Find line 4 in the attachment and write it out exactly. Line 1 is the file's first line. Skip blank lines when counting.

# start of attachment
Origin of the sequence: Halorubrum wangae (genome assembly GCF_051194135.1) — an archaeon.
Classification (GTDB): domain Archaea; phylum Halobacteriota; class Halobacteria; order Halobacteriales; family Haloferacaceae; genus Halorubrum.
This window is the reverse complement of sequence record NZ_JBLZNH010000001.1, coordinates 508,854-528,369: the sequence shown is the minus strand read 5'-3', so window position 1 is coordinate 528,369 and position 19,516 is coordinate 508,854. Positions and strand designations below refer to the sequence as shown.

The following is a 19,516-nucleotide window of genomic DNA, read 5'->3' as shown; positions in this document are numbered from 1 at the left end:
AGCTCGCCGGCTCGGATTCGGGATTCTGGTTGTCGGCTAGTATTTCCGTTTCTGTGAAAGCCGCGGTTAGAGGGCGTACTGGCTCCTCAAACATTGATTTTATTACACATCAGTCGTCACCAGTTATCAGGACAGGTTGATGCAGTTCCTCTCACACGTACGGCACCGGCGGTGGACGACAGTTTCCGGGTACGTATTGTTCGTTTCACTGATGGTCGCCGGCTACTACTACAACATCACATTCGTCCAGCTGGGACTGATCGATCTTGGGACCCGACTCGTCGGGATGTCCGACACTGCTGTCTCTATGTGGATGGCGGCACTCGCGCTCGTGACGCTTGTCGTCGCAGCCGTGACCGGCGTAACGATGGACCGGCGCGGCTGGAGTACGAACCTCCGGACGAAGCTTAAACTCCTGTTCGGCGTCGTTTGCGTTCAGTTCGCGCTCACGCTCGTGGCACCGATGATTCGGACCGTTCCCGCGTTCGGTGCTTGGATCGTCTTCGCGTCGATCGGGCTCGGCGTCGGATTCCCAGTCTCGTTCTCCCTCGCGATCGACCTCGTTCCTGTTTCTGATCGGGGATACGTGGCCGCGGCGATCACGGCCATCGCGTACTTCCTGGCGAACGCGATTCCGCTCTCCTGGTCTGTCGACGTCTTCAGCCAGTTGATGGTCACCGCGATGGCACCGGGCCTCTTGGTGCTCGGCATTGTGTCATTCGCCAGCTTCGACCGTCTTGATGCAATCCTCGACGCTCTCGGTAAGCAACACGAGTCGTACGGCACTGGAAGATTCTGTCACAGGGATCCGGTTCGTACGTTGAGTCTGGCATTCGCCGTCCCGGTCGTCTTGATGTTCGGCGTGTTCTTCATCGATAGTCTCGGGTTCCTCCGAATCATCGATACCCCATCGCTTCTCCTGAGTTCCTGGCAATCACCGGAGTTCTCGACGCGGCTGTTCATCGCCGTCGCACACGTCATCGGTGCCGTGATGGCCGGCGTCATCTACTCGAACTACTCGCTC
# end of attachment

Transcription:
The following is a 19,516-nucleotide window of genomic DNA, read 5'->3' as shown; positions in this document are numbered from 1 at the left end: